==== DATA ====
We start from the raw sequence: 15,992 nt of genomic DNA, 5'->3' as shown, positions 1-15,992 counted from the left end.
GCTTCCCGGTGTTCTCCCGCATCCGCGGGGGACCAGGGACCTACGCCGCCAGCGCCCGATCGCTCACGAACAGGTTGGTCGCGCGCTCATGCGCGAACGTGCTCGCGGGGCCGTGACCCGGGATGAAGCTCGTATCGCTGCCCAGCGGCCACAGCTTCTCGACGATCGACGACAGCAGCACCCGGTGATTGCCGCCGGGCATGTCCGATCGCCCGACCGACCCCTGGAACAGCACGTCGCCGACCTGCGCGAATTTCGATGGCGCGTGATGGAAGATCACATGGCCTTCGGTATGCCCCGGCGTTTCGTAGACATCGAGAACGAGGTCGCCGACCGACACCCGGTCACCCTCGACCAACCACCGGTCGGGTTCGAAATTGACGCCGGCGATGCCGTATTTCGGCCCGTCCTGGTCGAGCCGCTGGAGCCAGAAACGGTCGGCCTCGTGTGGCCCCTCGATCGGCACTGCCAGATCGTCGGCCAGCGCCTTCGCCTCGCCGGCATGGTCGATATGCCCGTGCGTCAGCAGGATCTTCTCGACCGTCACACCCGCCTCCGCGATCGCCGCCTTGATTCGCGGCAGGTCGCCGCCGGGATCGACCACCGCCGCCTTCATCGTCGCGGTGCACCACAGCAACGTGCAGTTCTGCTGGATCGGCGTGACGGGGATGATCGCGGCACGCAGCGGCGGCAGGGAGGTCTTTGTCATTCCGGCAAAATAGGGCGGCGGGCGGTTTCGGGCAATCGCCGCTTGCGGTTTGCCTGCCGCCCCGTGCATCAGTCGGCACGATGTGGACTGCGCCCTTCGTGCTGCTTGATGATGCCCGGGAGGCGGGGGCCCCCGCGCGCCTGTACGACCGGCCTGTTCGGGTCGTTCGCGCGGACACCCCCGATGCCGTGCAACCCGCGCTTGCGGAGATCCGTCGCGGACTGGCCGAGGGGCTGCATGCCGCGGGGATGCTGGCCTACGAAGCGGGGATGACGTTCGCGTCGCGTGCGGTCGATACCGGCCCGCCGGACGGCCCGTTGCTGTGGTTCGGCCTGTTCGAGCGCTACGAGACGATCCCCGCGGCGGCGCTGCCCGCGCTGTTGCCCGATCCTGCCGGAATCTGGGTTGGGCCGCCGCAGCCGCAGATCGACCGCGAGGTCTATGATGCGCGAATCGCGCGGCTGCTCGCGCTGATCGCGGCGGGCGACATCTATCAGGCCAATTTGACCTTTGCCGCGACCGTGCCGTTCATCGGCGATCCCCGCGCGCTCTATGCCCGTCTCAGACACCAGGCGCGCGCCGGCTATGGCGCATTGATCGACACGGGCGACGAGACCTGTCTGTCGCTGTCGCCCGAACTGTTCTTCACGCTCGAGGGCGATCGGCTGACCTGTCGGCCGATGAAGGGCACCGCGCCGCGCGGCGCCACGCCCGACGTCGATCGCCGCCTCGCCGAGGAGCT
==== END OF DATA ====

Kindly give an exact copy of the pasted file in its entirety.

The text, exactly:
We start from the raw sequence: 15,992 nt of genomic DNA, 5'->3' as shown, positions 1-15,992 counted from the left end.
GCTTCCCGGTGTTCTCCCGCATCCGCGGGGGACCAGGGACCTACGCCGCCAGCGCCCGATCGCTCACGAACAGGTTGGTCGCGCGCTCATGCGCGAACGTGCTCGCGGGGCCGTGACCCGGGATGAAGCTCGTATCGCTGCCCAGCGGCCACAGCTTCTCGACGATCGACGACAGCAGCACCCGGTGATTGCCGCCGGGCATGTCCGATCGCCCGACCGACCCCTGGAACAGCACGTCGCCGACCTGCGCGAATTTCGATGGCGCGTGATGGAAGATCACATGGCCTTCGGTATGCCCCGGCGTTTCGTAGACATCGAGAACGAGGTCGCCGACCGACACCCGGTCACCCTCGACCAACCACCGGTCGGGTTCGAAATTGACGCCGGCGATGCCGTATTTCGGCCCGTCCTGGTCGAGCCGCTGGAGCCAGAAACGGTCGGCCTCGTGTGGCCCCTCGATCGGCACTGCCAGATCGTCGGCCAGCGCCTTCGCCTCGCCGGCATGGTCGATATGCCCGTGCGTCAGCAGGATCTTCTCGACCGTCACACCCGCCTCCGCGATCGCCGCCTTGATTCGCGGCAGGTCGCCGCCGGGATCGACCACCGCCGCCTTCATCGTCGCGGTGCACCACAGCAACGTGCAGTTCTGCTGGATCGGCGTGACGGGGATGATCGCGGCACGCAGCGGCGGCAGGGAGGTCTTTGTCATTCCGGCAAAATAGGGCGGCGGGCGGTTTCGGGCAATCGCCGCTTGCGGTTTGCCTGCCGCCCCGTGCATCAGTCGGCACGATGTGGACTGCGCCCTTCGTGCTGCTTGATGATGCCCGGGAGGCGGGGGCCCCCGCGCGCCTGTACGACCGGCCTGTTCGGGTCGTTCGCGCGGACACCCCCGATGCCGTGCAACCCGCGCTTGCGGAGATCCGTCGCGGACTGGCCGAGGGGCTGCATGCCGCGGGGATGCTGGCCTACGAAGCGGGGATGACGTTCGCGTCGCGTGCGGTCGATACCGGCCCGCCGGACGGCCCGTTGCTGTGGTTCGGCCTGTTCGAGCGCTACGAGACGATCCCCGCGGCGGCGCTGCCCGCGCTGTTGCCCGATCCTGCCGGAATCTGGGTTGGGCCGCCGCAGCCGCAGATCGACCGCGAGGTCTATGATGCGCGAATCGCGCGGCTGCTCGCGCTGATCGCGGCGGGCGACATCTATCAGGCCAATTTGACCTTTGCCGCGACCGTGCCGTTCATCGGCGATCCCCGCGCGCTCTATGCCCGTCTCAGACACCAGGCGCGCGCCGGCTATGGCGCATTGATCGACACGGGCGACGAGACCTGTCTGTCGCTGTCGCCCGAACTGTTCTTCACGCTCGAGGGCGATCGGCTGACCTGTCGGCCGATGAAGGGCACCGCGCCGCGCGGCGCCACGCCCGACGTCGATCGCCGCCTCGCCGAGGAGCT